mother’s day

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Remembering Mom

Apologies for this being a day late for Mother’s Day. It was supposed to be up on another site that has been experiencing technical difficulties and so I decided to post it here, but waited until after the weekend.

Here is a remembrance that is a combo of my mother, my own mothering, and my imagination.

mother's day

On this Mother’s Day, remember the woman who clipped the little piece of skin on the tip of your ear when she gave you your first haircut. Remember the woman who wiped the drip of nosebleed blood off her first published essay before she tended to your nosebleed. Remember the woman who made plenty of mistakes in the early years, continues to make them in the middle years, and will most certainly, unfortunately, never outgrow making them.

On this Mother’s Day, remember the woman who tried so hard to control your sleep. Remember the woman who cried and cajoled and urged you to fall asleep so she could get one minute alone. And then stood, worried and crying, over your crib while you slept, undone by the sweet way you raised your hands over your head like the champion she knew you would become, and already were. The one who reached around the car seat to shake your knees so you would stay awake while she drove home from the grocery store and the one who hung darkening curtains and looked into the efficacy of children’s Nyquil on interminable international airplane flights. Remember the woman who lost a good deal of sleep on your account – middle of the night feeds, late night slumber party monitoring, the woman who stayed awake until you walked through the front door, safe, home.

On this Mother’s Day remember the woman who cared so much about your hygiene that used her own pinkie nail to pick your boogers and shoved the tip of that torture-instrument the booger sucker way up into your nostrils. Remember the woman who licked the chocolate from your cheek and who scooped your little turds from the bathtub. The woman who made you brush and floss and shower at least once a week.

On this Mother’s day remember the woman who cried your first day of Kindergarten, your first day of high school, your first day of university. Remember the woman who cried when you nailed the dance recital routine and when you were the clarinet who sqwuaked from the front row, both times because she was proud. Remember the woman who gave up weekends to watch sports events and drama productions.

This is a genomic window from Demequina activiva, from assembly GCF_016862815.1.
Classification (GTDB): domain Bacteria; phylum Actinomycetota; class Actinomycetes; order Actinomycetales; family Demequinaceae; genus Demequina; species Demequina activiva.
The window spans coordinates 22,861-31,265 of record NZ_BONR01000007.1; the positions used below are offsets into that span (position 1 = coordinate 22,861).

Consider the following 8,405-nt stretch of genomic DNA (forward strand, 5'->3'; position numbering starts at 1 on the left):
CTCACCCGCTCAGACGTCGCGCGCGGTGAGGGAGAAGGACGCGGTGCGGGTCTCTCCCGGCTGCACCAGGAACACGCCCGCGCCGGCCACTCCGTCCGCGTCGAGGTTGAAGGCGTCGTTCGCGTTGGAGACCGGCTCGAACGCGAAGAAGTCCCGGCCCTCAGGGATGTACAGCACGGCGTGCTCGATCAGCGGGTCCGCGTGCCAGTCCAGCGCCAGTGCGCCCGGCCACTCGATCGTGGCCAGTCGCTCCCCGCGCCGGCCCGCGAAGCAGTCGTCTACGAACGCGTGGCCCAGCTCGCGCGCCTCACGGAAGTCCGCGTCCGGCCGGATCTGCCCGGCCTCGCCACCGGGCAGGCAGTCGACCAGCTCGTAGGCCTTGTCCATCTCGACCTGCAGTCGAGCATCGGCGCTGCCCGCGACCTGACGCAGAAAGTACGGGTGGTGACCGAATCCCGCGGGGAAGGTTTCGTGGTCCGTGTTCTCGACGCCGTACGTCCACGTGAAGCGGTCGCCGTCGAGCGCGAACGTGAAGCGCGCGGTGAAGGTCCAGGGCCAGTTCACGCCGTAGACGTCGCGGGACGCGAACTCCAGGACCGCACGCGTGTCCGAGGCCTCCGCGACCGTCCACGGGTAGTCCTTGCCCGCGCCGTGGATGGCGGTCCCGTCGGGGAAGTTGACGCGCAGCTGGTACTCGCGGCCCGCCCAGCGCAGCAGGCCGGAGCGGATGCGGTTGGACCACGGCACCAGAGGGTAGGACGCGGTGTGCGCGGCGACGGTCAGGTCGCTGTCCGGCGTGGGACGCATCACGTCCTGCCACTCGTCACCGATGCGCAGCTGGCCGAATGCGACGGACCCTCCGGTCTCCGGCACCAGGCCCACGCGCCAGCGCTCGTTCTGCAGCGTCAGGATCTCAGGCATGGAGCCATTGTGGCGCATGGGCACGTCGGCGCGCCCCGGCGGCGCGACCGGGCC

On this Mother’s Day remember the woman who doesn’t agree with all your new choices, political choices or career paths or the swear words that find their way into your essays once in a while. Remember the woman who, darn it all, still acts like she is your mother even though you are an adult now.

All this, from unintentional loss of bowel control during childbirth to highly intentional friending of your Facebook friends to gently corrective emails, deserves to be celebrated and honored and remembered. Your mother did it to give you life and she did it to spy on that life (er, I mean, to get to know the friends in your life) and she did it to challenge you to live a better life.

So today, I am remembering. Thank you mom, for picking my nose and sniffing, then cleaning, my stinky diapers. For forcing me to sleep and forcing me to stay awake, for making me eat vegetables and for baking chocolate chip cookies. Thank you for welcoming my friends and for pushing me to be better.

This Mother’s Day, I am remembering that, darn it all, now that I am an adult, I am finally able to recognize how deeply I need my mother. Even need her to still act like she is my mother.

The Grossness of Motherhood

Quick link: Motherhood is Gross

Today I’m writing at Brain Child for their Mother’s Day series: What Is Motherhood? My answer? Motherhood is gross. Both physically and mentally. Both in what it does to our bodies (or what our bodies inadvertently do to our children) and in what it does to our character (like how children bring out the best in us, right? Er, not always?).


Did I ever tell you about that diarrhea in Somaliland with no water? Yeah. Gross. Or about how I am reduced to incoherency by the sweetness of fleeting moments?

Click here to read Motherhood is Gross, a tribute to what we mothers do as we love, wipe, and cry for/with/about our children.

*image via Wikipedia

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